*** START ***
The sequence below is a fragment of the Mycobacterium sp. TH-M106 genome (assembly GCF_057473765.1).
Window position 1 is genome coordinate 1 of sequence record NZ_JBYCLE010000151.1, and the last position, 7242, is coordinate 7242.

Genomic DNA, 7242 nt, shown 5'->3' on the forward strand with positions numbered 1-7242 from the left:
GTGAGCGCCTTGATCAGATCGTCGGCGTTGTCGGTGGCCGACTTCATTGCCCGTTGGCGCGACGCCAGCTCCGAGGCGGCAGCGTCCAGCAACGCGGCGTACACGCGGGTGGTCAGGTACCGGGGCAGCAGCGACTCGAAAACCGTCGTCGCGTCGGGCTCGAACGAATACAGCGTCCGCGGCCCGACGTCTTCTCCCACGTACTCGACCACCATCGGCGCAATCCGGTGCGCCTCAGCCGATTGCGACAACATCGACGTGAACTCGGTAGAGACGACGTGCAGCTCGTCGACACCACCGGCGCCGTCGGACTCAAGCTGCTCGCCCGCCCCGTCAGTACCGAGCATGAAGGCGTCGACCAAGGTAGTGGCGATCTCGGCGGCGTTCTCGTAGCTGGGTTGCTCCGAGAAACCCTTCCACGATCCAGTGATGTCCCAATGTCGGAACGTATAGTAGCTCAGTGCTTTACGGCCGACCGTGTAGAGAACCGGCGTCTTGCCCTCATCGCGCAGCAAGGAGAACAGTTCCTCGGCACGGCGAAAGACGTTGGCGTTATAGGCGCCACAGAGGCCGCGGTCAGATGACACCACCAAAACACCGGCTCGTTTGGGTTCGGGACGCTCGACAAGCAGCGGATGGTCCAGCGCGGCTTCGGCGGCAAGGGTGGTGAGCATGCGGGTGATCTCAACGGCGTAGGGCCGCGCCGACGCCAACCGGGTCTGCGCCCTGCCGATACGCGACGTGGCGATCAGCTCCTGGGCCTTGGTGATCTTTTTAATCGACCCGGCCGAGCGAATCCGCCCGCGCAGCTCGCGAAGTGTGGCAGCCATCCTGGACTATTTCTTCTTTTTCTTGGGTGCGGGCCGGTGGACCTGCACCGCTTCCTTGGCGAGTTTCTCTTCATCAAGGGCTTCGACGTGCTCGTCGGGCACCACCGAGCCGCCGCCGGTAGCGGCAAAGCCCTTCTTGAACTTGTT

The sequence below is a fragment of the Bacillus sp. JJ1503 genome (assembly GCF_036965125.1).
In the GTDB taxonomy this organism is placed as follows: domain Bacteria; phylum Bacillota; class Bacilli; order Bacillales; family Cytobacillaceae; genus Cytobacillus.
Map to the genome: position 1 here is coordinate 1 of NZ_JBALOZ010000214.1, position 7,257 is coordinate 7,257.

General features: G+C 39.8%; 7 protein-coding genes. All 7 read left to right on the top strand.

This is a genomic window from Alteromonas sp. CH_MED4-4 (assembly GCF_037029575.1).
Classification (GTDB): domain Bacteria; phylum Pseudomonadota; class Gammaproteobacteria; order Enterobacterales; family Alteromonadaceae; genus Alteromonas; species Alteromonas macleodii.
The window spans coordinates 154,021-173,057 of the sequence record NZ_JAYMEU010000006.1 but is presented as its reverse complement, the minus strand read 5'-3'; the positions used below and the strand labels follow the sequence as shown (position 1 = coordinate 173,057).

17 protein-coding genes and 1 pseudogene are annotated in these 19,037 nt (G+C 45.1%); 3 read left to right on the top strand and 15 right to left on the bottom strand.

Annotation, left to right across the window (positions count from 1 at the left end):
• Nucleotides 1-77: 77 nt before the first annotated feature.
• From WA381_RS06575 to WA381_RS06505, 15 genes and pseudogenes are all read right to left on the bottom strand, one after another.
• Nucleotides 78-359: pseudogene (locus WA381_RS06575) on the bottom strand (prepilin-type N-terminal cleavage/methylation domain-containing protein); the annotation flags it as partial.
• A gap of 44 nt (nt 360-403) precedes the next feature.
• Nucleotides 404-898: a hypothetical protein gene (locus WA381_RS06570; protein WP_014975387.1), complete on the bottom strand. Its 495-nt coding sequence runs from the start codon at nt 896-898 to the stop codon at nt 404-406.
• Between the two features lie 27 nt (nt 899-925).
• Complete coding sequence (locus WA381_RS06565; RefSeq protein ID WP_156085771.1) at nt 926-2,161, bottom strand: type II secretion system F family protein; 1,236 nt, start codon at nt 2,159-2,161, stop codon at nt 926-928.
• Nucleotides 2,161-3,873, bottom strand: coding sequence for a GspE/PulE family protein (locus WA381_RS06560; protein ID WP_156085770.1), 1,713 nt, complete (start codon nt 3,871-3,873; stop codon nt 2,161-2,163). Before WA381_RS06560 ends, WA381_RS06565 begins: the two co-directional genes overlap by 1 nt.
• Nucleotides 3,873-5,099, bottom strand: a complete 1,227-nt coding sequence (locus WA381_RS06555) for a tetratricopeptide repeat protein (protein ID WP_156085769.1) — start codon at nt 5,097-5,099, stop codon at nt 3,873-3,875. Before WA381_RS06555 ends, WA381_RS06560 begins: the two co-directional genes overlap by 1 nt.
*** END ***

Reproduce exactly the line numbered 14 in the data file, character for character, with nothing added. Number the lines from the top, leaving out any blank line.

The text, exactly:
• Nucleotides 1-77: 77 nt before the first annotated feature.